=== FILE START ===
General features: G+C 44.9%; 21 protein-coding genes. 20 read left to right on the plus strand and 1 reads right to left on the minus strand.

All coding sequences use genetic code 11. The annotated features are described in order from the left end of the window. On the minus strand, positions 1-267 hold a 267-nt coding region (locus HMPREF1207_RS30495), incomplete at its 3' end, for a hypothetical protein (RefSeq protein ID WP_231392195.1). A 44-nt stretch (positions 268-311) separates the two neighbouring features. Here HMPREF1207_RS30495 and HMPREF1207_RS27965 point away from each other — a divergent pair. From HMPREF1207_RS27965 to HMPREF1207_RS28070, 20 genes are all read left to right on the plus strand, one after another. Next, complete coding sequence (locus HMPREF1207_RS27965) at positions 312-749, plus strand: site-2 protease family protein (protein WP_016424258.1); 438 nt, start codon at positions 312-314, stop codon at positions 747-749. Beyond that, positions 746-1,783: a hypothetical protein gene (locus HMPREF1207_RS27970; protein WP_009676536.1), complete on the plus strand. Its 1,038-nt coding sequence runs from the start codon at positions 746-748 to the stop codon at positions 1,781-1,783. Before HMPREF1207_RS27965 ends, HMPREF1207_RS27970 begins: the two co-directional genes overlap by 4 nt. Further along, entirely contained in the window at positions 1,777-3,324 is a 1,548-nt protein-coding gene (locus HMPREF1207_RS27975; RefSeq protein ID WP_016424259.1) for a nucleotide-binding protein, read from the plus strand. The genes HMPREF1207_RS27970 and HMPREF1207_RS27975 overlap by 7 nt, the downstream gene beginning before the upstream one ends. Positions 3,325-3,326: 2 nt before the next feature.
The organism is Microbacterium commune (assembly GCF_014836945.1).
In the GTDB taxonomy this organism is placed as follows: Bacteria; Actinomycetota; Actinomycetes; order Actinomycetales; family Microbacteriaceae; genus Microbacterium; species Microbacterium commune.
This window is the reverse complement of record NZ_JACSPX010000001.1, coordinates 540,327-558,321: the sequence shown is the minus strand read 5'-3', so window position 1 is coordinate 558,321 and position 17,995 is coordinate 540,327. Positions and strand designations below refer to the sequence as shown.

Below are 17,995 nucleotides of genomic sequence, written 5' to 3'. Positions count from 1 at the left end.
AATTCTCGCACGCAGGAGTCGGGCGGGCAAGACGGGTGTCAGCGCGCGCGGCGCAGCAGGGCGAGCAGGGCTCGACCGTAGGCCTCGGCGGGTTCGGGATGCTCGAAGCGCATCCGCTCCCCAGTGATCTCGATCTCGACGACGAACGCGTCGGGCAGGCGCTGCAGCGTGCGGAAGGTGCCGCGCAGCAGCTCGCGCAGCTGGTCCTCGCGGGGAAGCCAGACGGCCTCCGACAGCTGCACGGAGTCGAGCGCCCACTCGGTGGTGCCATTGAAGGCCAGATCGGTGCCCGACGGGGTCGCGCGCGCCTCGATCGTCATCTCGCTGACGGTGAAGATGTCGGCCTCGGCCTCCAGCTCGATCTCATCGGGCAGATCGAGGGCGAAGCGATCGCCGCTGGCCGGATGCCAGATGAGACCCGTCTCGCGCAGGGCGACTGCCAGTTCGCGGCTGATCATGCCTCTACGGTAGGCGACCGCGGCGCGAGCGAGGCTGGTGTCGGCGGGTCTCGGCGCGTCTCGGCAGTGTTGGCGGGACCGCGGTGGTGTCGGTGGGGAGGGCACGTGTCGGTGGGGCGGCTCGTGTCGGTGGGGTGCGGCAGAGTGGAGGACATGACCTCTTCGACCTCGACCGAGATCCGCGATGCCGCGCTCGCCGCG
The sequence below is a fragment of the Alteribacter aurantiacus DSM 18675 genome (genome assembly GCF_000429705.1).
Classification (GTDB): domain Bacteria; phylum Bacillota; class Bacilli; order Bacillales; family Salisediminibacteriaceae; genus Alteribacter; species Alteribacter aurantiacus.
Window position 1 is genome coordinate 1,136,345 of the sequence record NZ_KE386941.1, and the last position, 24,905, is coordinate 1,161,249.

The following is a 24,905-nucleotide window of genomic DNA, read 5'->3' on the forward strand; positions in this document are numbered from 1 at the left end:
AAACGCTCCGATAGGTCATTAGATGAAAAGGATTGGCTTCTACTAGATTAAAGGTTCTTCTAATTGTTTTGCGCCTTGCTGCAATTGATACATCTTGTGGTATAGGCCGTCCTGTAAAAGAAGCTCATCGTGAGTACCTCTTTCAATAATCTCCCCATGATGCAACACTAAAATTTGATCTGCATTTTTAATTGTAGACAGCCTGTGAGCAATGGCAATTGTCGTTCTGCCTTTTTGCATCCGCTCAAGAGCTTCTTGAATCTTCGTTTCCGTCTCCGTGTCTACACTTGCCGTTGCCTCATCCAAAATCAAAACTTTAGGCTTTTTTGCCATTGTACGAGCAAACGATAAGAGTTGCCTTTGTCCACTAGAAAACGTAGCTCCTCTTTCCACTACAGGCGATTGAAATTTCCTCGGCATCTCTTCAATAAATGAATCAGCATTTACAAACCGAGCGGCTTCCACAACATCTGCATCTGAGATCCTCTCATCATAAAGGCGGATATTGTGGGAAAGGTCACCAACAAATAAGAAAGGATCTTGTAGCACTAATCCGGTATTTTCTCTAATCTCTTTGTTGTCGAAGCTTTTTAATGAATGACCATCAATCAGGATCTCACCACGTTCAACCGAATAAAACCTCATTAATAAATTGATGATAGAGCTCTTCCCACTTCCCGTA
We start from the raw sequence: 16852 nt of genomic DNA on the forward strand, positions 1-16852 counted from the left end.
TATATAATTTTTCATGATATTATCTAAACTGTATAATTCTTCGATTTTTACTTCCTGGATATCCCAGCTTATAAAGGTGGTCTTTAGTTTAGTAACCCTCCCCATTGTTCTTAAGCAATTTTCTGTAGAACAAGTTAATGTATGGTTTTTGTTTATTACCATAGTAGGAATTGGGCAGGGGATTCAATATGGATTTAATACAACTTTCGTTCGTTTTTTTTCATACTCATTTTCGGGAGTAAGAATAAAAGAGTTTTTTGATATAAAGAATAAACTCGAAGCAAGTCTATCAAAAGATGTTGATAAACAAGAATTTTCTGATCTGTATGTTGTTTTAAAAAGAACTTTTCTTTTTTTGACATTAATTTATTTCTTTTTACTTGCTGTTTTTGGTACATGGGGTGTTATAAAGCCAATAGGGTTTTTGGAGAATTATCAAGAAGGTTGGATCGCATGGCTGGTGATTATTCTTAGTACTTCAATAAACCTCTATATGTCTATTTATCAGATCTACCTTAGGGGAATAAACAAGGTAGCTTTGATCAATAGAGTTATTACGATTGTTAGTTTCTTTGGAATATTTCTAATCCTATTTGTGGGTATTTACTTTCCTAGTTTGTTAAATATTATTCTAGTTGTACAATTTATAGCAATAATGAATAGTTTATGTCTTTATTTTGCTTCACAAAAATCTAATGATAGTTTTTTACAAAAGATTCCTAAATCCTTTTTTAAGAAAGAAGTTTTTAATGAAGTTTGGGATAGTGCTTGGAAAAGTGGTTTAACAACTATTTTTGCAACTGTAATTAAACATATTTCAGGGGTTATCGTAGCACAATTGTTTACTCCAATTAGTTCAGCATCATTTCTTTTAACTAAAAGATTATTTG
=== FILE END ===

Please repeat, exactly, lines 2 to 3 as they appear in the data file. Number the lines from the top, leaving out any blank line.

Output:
All coding sequences use genetic code 11. The annotated features are described in order from the left end of the window. On the minus strand, positions 1-267 hold a 267-nt coding region (locus HMPREF1207_RS30495), incomplete at its 3' end, for a hypothetical protein (RefSeq protein ID WP_231392195.1). A 44-nt stretch (positions 268-311) separates the two neighbouring features. Here HMPREF1207_RS30495 and HMPREF1207_RS27965 point away from each other — a divergent pair. From HMPREF1207_RS27965 to HMPREF1207_RS28070, 20 genes are all read left to right on the plus strand, one after another. Next, complete coding sequence (locus HMPREF1207_RS27965) at positions 312-749, plus strand: site-2 protease family protein (protein WP_016424258.1); 438 nt, start codon at positions 312-314, stop codon at positions 747-749. Beyond that, positions 746-1,783: a hypothetical protein gene (locus HMPREF1207_RS27970; protein WP_009676536.1), complete on the plus strand. Its 1,038-nt coding sequence runs from the start codon at positions 746-748 to the stop codon at positions 1,781-1,783. Before HMPREF1207_RS27965 ends, HMPREF1207_RS27970 begins: the two co-directional genes overlap by 4 nt. Further along, entirely contained in the window at positions 1,777-3,324 is a 1,548-nt protein-coding gene (locus HMPREF1207_RS27975; RefSeq protein ID WP_016424259.1) for a nucleotide-binding protein, read from the plus strand. The genes HMPREF1207_RS27970 and HMPREF1207_RS27975 overlap by 7 nt, the downstream gene beginning before the upstream one ends. Positions 3,325-3,326: 2 nt before the next feature.
The organism is Microbacterium commune (assembly GCF_014836945.1).